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Toyota sold 1.52 million electrified vehicles in 2017, three years ahead of 2020 target; cumulative sales >11.47M

Toyota Motor Corporation (Toyota) sold more than 1.52 million electrified vehicles (hybrids on up) worldwide in 2017. This represents an increase of eight percent over the prior record set in 2016, marking back-to-back years of growth and accomplishing one of Toyota's Environmental Challenge 2050 targets—i.e., selling more than 1.5 million electrified vehicles in a single year—three years in advance of the original target set for 2020.

Additionally, cumulative sales of electrified vehicles now exceed 11.47 million, which represents a reduction of more than 90 million tons of CO2 compared to sales of equivalent conventional vehicles.

Cumulative worldwide sales of Toyota electrified passenger vehicles. Click to enlarge.

In just over 20 years, we have seen electrified new vehicle sales increase from under 500 sales to more than 1.5 million sales. This is a testament from our customers to the quality, durability and reliability of our electrified powertrains, and, thanks to them, has led us to establish a solid and sustainable foundation for mass producing a more diverse portfolio of electrified vehicles across our range moving forward.

—Shigeki Terashi, executive vice president, Toyota Motor Corporation

Since the introduction of its first commercially available electrified powertrain on the Prius in Japan in 1997, Toyota has worked at improving the technology as the basis for its electrification efforts. Toyota launched the first mass-produced Fuel Cell Electric Vehicle, the Mirai, in 2014, the fourth generation of the Prius in 2016, and the second-generation Prius Plug-In Electric Vehicle in 2017.

The company will continue the development and diversification of electrified vehicles as it now turns its sights to include the mass production of battery electric vehicles from 2020, starting in China and India, followed by Japan, the United States and Europe. Toyota also aims to further expand sales of hybrid electric vehicles in emerging markets.

The efforts to improve and increase the diversity of electrified power train options is tied directly to Toyota’s Environmental Challenge 2050, wherein the company aims to achieve annual electrified vehicle sales of 5.5 million units by 2030, as announced in December 2017. To achieve its goal, Toyota unveiled plans to have 10 BEV models available worldwide by the early 2020s, and from around 2025, the company aims to have an electrified version available for all vehicle models across its global lineup.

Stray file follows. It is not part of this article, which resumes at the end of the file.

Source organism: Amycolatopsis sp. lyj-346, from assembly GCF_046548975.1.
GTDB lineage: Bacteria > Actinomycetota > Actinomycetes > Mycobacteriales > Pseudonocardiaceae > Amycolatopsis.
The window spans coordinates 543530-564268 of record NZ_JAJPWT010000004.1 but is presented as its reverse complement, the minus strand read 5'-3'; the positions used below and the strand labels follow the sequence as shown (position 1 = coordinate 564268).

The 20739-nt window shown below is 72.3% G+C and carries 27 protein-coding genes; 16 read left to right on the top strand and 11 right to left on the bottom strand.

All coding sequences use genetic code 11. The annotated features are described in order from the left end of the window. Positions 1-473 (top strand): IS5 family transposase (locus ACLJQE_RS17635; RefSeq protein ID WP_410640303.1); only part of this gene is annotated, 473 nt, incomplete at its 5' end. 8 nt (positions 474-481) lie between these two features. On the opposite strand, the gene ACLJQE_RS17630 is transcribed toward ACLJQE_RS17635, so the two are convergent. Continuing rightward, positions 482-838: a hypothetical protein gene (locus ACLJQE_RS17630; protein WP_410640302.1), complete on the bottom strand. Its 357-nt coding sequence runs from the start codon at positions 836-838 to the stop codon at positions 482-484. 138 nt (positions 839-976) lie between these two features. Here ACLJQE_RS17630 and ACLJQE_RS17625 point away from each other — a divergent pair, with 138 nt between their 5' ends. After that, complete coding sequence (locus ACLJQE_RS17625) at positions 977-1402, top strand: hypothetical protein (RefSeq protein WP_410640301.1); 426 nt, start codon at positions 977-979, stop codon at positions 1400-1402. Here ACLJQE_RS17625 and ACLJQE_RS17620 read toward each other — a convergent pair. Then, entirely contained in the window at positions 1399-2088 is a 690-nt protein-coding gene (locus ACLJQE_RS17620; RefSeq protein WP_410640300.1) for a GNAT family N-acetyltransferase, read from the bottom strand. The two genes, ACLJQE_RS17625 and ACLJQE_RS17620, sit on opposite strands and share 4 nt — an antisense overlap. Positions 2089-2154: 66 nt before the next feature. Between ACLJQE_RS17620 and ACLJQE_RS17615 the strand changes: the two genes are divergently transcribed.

With 39 various models for a total of 11.47 million electrified units produced to date, Toyota has produced more than 50% of all electrified units.

With over 1.5 million electrified units per year (and increasing), Toyota is still producing more than 50% of the total electrified units.

That important lead will be difficult to maintain, with 20+ other majors moving in with their own electrified units, unless Toyota progressively stops the production of ICEVs in favour of 10+ million electrified units/year.

Max Reid

The numbers are not correct.

See this link from Toyota Europe website.
It has Prius (Liftback) sales at 3.984 million units when 10 million hybrids were sold.
Now with the 11 million hybrids sold, that # for Prius should have increased, instead it stays at 3.984 million units. But the sales of C-HR hybrid has increased from 23,600 units to 200,000 units. So only for Prius; Liftback, V and C, its not updated. I hope they update soon.

Max Reid

Anyway congratulation to Toyota for selling 11.47 million hybrids and also 1.52 million electrified vehicles in just 1 year. I believe 50,000 Prius Plugins were sold last year and this shows there is interest for plugins. I hope Toyota launches more plugins.

And the sales of Mirai at 5,300 is also good as Toyota slowly continues its progress in fuel cell vehicles.


The Prius was based on the U.S. PNGV program.
American automakers said no one would buy them,
then years later went bankrupt.

The Lurking Jerk

Reading the chart or opening it separately to read: COMPLETE FAIL.

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